SEI CMMI Terminology – A Quick Reference
A quick reference for all the terms related to SEI CMMI
A comprehensive list of CMMI Acronyms
SEI CMMI Resources
A collection of SEI CMMI Sites and Books is given at this page.
NOTE: CMMI and CMM are registered in the U.S. Patent and Trademark office by Carnegie Mellon University.
Process Improvement Is Continuous Improvement
We can never reach perfection. The CMM too is evolving and improving. The focus is on always doing better.
Our reach should always exceed our grasp
What is CMM ?
- CMM stands for Capability Maturity Model.
- Focuses on elements of essential practices and processes from various bodies of knowledge.
- Describes common sense, efficient, proven ways of doing business (which you should already be doing) – not a radical new approach.
- CMM is a method to evaluate and measure the maturity of the software development process of an organizations.
- CMM measures the maturity of the software development process on a scale of 1 to 5.
- CMM v1.0 was developed by the Software Engineering Institute (SEI) at Carnegie Mellon University in Pittsburgh, USA.
- CMM was originally developed for Software Development and Maintenance but later it was developed for :
- Systems Engineering
- Supplier Sourcing
- Integrated Product and Process Development
- People CMM
- Software Acquisition
- People CMM: Develop, motivate and retain project talent.
- Software CMM: Enhance a software focused development and maintenance capability.
What is Maturity ?
Definitions vary but mature processes are generally thought to be:
- Well defined
And most importantly … effective. Poor but mature processes are just as bad as no maturity at all!
The CMM helps to solve the maturity problem by defining a set of practices and providing a general framework for improving them. The CMM focus is on identifying key process areas and the exemplary practices that may comprise a disciplined software process.
Immature vs Mature Organization:
There are following characteristics of an immature organization:
- Process improvised during project
- Approved processes being ignored
- Reactive, not proactive
- Unrealistic budget and schedule
- Quality sacrificed for schedule
- No objective measure of quality
There are following characteristics of an mature organization:
- Inter-group communication and coordination
- Work accomplished according to plan
- Practices consistent with processes
- Processes updated as necessary
- Well defined roles/responsibilities
- Management formally commits
What is CMMI ?
CMM Integration project was formed to sort out the problem of using multiple CMMs. CMMI Product Team’s mission was to combine three Source Models into a single improvement framework to be used by the organizations pursuing enterprise-wide process improvement. These three Source Models are :
- Capability Maturity Model for Software (SW-CMM) – v2.0 Draft C
- Electronic Industries Alliance Interim Standard (EIA/IS) – 731 Systems Engineering
- Integrated Product Development Capability Maturity Model (IPD-CMM) v0.98
- – builds an initial set of integrated models.
- – improves best practices from source models based on lessons learned.
- – establishes a framework to enable integration of future models.
Difference between CMM and CMMI:
CMM is a reference model of matured practices in a specified discipline like Systems Engineering CMM, Software CMM, People CMM, Software Acquisition CMM etc. But they were difficult to integrate as and when needed.
CMMI is the successor of the CMM and evolved as a more matured set of guidelines and was built combining the best components of individual disciplines of CMM(Software CMM, People CMM etc). It can be applied to product manufacturing, People management, Software development etc.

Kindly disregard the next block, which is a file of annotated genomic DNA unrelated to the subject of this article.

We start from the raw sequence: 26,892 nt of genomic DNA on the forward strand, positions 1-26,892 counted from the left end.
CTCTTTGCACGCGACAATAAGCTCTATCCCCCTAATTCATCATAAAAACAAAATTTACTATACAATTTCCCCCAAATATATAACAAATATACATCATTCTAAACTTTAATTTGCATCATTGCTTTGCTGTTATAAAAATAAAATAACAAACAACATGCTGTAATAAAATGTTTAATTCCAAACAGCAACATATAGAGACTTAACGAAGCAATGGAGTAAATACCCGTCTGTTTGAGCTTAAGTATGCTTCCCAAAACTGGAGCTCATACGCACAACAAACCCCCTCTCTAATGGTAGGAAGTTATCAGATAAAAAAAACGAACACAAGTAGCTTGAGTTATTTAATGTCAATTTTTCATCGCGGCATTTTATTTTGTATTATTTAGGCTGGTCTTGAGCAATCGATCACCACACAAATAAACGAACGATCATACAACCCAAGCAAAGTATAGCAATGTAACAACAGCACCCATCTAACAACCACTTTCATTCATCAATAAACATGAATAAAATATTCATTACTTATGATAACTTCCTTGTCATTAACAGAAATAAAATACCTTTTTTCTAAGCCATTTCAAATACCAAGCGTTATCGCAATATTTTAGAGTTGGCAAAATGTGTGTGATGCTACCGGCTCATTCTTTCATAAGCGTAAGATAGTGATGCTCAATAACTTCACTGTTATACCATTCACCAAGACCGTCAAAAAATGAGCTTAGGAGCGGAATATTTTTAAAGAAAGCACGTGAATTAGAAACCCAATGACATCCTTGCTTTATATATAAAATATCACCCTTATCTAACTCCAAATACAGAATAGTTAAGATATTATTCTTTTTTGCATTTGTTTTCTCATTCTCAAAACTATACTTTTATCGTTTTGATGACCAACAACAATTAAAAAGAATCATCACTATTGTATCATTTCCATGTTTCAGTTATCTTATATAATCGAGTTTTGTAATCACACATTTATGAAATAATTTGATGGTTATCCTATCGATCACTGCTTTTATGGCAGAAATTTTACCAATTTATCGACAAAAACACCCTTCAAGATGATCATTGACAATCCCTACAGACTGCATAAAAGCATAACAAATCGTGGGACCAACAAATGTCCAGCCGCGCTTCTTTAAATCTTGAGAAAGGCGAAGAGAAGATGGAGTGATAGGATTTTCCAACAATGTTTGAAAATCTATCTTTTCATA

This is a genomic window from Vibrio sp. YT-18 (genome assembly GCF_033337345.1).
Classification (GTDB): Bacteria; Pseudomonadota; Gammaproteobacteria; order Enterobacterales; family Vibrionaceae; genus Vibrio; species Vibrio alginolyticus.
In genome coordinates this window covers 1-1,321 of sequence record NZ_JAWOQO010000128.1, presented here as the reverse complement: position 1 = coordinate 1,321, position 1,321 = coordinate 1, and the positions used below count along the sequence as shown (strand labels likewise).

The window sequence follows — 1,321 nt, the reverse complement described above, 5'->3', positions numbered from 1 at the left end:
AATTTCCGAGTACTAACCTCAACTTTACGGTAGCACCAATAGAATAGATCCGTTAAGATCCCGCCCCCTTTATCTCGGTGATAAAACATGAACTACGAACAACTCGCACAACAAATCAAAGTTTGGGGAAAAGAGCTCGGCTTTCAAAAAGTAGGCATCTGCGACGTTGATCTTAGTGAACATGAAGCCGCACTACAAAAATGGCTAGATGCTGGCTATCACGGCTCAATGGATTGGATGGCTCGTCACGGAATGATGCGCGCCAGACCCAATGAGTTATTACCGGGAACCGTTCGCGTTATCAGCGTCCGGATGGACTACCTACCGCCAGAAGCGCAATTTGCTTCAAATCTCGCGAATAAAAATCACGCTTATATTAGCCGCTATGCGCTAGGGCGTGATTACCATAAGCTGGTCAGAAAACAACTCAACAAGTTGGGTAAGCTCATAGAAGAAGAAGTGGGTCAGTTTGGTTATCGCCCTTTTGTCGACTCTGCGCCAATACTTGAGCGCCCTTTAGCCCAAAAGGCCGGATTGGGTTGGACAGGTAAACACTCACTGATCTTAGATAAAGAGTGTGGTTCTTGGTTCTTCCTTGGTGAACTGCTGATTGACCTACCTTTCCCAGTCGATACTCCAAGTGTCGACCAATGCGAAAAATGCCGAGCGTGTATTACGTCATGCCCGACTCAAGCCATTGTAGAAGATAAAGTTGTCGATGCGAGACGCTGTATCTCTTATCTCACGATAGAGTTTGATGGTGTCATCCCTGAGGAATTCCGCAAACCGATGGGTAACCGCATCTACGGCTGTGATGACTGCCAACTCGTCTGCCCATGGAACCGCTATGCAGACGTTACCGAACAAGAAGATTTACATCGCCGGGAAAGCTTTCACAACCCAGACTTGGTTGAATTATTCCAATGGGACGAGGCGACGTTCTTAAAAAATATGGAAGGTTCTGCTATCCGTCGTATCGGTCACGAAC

CMM describes about the software engineering alone where as CMM Integrated describes both software and system engineering. CMMI also incorporates the Integrated Procees and Product Development and the supplier sourcing.
CMMI and Business Objectives
Following are obvious objectives of CMMI:
- Produce quality products or services: The process-improvement concept in CMMI models evolved out of the Deming, Juran, and Crosby quality paradigm: Quality products are a result of quality processes. CMMI has a strong focus on quality-related activities including requirements management, quality assurance, verification, and validation.
- Create value for the stockholders: Mature organizations are more likely to make better cost and revenue estimates than those with less maturity, and then perform in line with those estimates. CMMI supports quality products, predictable schedules, and effective measurement to support management in making accurate and defensible forecasts. This process maturity can guard against project performance problems that could weaken the value of the organization in the eyes of investors.
- Enhance customer satisfaction: Meeting cost and schedule targets with high-quality products that are validated against customer needs is a good formula for customer satisfaction. CMMI addresses all of these ingredients through its emphasis on planning, monitoring, and measuring, and the improved predictability that comes with more capable processes.
- Increase market share: Market share is a result of many factors, including quality products and services, name identification, pricing, and image. Customers like to deal with suppliers who have a reputation for meeting their commitments.
- Gain an industry-wide recognition for excellence: The best way to develop a reputation for excellence is to consistently perform well on projects, delivering quality products and services within cost and schedule parameters. Having processes that conform to CMMI requirements can enhance that reputation.
What is Next:
In the next chapter we will see different CMMI Models called Disciplines. We will tell you how to choose a CMMI model for your organization.